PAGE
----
Government Workers vs. the Liberty Movement
Government Workers Can Object to Government, Too
I recently saw an article that discussed the economic conditions in Washington DC as compared to the rest of the country.
Personal income and wages were far higher in DC in comparison to any state. In 2012, wages were 79 percent higher in DC than the national average and employee benefits were 102 percent higher.
Meanwhile, the middle class in the country continues to struggle, seeing real wages staying stagnant, or even declining.
There was never a bust in Washington DC. Most of the rest of the U.S. saw increased unemployment, a bursting housing bubble, and overall tough economic times. But DC has managed to escape most of that up to this point.
It is not surprising when we think that the federal government collects nearly $4 trillion a year. It doesn't have to worry about balancing the budget like state and city governments do. The politicians in DC can keep running huge deficits as long as the Federal Reserve is willing to fund them.
I think more Americans are waking up to the reality that they are getting the short end of the stick. They struggle to find work, and when they do find it, they are often required to work overtime or do stressful jobs that don’t pay a lot. But they can see that many government workers are not under the same pressure, particularly those working for the federal government. For this, I do not include the military, which can obviously be stressful.
I sometimes hear liberty advocates write off government workers in terms of making allies. They are sometimes painted with a broad brush. Obviously, most government workers do not want to give up a good job.
We do need to be careful in how we stereotype people. I don’t think we should assume that most government workers will never be friends of the liberty movement.
In fact, some government workers may be even more prone to the ideas of liberty because of where they work. If you see the bureaucracy five days a week, you probably aren’t going to constantly defend it.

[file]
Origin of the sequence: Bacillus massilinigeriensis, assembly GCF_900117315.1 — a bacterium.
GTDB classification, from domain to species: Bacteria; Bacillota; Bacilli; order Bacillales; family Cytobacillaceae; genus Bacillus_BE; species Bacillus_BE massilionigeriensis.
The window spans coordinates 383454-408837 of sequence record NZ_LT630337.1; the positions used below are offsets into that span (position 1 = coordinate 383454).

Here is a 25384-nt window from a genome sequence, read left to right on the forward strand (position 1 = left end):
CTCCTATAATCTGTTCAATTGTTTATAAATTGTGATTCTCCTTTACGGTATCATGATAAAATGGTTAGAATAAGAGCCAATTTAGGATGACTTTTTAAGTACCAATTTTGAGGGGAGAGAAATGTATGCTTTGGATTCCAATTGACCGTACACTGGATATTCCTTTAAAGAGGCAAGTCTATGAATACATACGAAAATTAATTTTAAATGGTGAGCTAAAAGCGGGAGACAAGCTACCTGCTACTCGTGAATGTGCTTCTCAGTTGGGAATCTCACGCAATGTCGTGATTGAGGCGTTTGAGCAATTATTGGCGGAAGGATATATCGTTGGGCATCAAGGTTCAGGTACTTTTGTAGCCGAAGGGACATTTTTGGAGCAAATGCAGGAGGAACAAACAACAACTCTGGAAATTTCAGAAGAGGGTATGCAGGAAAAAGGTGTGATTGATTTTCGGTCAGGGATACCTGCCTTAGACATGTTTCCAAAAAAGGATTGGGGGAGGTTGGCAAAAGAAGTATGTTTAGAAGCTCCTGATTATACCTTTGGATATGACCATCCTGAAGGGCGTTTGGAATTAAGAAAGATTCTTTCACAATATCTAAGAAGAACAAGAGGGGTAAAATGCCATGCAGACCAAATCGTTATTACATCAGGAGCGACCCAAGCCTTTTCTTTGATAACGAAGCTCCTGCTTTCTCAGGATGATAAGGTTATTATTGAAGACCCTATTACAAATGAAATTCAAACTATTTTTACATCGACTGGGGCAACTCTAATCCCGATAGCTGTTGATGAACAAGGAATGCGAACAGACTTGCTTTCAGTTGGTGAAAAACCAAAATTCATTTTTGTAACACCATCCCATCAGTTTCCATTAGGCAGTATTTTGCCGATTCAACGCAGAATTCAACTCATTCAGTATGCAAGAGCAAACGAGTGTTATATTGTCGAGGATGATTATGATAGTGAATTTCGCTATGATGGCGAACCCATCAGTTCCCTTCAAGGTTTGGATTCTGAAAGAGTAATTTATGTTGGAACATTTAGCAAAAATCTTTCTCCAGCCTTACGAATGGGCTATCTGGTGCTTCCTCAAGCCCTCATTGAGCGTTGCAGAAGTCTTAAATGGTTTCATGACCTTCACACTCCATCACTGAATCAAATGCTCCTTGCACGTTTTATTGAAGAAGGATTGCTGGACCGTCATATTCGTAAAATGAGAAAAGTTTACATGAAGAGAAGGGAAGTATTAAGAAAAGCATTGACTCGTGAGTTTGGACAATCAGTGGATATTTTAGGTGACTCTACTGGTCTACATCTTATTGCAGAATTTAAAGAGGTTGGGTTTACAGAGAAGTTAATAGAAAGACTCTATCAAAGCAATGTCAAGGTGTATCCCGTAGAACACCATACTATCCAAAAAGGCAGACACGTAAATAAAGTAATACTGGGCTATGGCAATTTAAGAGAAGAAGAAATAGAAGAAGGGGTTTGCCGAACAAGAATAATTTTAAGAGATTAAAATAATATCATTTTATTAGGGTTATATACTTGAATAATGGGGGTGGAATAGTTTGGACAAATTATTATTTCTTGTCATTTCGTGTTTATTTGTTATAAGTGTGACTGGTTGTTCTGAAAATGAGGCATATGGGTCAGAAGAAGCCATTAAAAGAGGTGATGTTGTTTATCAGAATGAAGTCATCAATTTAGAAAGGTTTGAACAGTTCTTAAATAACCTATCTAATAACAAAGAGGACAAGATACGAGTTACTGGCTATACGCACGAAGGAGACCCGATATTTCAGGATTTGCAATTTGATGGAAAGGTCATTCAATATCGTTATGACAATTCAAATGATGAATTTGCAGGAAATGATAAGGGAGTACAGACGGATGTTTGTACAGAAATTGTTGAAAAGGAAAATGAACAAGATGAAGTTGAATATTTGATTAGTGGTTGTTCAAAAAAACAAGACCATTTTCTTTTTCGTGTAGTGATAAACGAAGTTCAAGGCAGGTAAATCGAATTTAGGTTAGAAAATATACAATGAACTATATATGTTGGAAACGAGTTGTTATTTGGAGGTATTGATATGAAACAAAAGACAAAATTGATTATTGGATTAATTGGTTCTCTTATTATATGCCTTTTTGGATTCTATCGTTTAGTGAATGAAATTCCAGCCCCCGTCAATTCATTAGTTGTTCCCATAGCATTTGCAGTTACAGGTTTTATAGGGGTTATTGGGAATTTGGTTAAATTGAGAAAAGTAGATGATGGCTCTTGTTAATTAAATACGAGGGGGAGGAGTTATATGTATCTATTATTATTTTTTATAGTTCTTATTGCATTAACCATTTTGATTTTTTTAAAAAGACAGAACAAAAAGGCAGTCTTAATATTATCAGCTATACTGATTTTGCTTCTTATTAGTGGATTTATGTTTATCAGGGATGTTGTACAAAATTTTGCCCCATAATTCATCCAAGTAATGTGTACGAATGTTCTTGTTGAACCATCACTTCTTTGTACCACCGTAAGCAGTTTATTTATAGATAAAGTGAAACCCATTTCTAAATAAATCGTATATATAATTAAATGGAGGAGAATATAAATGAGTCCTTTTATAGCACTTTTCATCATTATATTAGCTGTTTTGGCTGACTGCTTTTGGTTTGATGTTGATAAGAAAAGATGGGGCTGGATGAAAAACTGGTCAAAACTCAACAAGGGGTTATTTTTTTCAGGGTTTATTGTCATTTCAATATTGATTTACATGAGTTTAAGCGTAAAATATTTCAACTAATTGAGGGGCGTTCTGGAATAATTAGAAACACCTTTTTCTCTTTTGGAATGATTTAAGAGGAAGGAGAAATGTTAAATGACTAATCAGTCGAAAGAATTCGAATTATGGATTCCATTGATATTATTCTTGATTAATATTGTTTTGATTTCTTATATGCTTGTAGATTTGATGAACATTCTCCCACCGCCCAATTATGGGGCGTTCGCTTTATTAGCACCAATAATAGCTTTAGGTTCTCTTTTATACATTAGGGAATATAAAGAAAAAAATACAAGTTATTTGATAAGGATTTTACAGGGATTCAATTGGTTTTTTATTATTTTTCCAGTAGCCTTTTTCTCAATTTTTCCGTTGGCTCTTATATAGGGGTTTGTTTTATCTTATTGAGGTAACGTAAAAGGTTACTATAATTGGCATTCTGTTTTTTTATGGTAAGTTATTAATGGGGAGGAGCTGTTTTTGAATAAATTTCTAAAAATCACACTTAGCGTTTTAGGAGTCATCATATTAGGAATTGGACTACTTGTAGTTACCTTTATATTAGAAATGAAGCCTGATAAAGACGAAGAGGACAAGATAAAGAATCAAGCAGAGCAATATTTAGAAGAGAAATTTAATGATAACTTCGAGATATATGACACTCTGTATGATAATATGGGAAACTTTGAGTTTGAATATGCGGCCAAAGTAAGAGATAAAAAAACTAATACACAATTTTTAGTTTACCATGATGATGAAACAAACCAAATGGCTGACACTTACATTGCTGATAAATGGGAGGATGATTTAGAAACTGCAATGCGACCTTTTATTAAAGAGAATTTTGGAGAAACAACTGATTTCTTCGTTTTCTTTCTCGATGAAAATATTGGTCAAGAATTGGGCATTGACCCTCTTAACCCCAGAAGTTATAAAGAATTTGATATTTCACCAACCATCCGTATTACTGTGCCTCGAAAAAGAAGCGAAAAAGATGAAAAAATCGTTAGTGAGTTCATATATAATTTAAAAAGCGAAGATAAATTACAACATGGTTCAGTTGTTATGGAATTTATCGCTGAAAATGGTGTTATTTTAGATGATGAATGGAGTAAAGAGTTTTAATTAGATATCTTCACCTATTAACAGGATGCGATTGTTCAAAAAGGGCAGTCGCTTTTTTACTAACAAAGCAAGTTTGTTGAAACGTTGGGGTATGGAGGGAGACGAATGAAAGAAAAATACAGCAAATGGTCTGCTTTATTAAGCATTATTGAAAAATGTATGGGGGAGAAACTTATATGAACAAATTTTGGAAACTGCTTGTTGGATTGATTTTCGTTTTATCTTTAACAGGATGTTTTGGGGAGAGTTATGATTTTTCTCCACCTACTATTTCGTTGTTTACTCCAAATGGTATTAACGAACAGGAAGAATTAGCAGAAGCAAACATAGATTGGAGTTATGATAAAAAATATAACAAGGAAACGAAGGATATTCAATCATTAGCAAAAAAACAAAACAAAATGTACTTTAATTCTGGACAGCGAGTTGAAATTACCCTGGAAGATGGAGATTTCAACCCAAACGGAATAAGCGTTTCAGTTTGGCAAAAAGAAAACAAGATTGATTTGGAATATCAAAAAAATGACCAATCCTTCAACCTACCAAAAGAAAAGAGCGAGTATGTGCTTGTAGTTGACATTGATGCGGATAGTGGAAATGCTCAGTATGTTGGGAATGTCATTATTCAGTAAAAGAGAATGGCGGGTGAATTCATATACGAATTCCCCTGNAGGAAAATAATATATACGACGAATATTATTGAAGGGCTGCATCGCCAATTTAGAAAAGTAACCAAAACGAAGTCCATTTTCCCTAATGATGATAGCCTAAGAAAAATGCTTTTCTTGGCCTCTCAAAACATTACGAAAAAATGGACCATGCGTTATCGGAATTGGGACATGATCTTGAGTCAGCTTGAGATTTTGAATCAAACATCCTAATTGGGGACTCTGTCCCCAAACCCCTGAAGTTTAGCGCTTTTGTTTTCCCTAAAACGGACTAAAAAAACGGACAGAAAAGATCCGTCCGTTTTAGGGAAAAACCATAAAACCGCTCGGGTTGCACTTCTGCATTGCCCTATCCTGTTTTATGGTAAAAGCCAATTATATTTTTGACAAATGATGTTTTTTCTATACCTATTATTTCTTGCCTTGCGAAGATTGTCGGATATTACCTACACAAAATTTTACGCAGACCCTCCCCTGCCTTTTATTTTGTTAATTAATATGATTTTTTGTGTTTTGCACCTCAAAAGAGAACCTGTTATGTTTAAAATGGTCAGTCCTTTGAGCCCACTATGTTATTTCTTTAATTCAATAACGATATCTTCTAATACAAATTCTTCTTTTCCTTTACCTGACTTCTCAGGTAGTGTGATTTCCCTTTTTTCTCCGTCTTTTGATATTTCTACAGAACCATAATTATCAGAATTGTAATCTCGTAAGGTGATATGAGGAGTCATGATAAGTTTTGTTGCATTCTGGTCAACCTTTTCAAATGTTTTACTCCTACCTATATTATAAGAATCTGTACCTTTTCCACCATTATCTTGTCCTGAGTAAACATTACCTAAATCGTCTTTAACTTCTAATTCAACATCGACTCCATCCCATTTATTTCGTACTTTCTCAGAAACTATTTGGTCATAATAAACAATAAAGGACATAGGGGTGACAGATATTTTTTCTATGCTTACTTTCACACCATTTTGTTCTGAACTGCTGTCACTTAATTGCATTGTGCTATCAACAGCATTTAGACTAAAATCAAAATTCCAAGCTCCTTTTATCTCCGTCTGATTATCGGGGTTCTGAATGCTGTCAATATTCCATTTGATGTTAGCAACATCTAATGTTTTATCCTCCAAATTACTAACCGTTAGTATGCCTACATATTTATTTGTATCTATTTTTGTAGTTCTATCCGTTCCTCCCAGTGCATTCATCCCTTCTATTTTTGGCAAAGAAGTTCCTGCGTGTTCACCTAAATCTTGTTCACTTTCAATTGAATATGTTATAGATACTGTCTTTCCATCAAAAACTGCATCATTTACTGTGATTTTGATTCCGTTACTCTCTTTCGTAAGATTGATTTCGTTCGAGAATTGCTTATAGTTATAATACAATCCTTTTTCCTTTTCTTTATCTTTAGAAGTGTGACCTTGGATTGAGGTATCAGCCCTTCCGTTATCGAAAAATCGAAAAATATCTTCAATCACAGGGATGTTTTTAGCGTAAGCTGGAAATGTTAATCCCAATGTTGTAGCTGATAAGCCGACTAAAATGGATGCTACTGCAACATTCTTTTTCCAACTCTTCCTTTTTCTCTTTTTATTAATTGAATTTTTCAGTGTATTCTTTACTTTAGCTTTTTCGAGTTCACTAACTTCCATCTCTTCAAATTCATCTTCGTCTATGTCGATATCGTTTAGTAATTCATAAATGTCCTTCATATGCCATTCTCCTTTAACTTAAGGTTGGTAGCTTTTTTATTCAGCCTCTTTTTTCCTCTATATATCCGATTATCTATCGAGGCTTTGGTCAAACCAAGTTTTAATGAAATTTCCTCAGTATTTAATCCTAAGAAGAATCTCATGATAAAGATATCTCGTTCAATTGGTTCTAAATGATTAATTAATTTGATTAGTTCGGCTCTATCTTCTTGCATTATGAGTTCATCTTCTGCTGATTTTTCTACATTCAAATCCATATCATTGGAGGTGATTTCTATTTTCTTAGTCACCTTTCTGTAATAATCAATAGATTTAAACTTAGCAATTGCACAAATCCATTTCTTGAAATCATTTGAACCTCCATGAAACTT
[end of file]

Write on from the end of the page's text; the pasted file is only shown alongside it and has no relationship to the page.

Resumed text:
Most government workers aren’t in their job because they love government and the way it operates. In most cases, it is simply survival and out of self-interest. How many people do you know who would turn down a job that is less stressful and pays more and has great benefits?
Some people take government jobs because they are otherwise limited in their field of work. If you are a teacher, you are sometimes quite limited in working outside of government.
There are many government workers who understand that government is too big, too wasteful, and can’t solve our problems. They understand this because they see it for themselves.
There are some people in the military who become anti-war after fighting in one. They see the horrors of war and realize it isn’t all glamorous as they once thought.
It's the same with many other government workers. They see the red tape. They see the inefficiency. They see the wasted money. Sometimes they even see the corruption.
Many of these workers are just playing along. They want to collect their next paycheck, so they don’t rock the boat. But this doesn’t mean they support the whole system.
There will come a time when you see more government workers turn against the government itself. There will eventually come a time when there are cuts made in DC too. It will rain on the party there.
It is likely not sustainable for a group of people to keep living at the expense of others, particularly when it is so obvious. You will either see some people revolt, or you will simply see a drain on wealth where there is no longer enough to be taken.
As Margaret Thatcher pointed out, the problem with socialism is that you eventually run out of other people’s money. Yes, that is a problem for those on the receiving end. Either the middle class will run out of money to fund DC or they will run out of patience and put an end to it.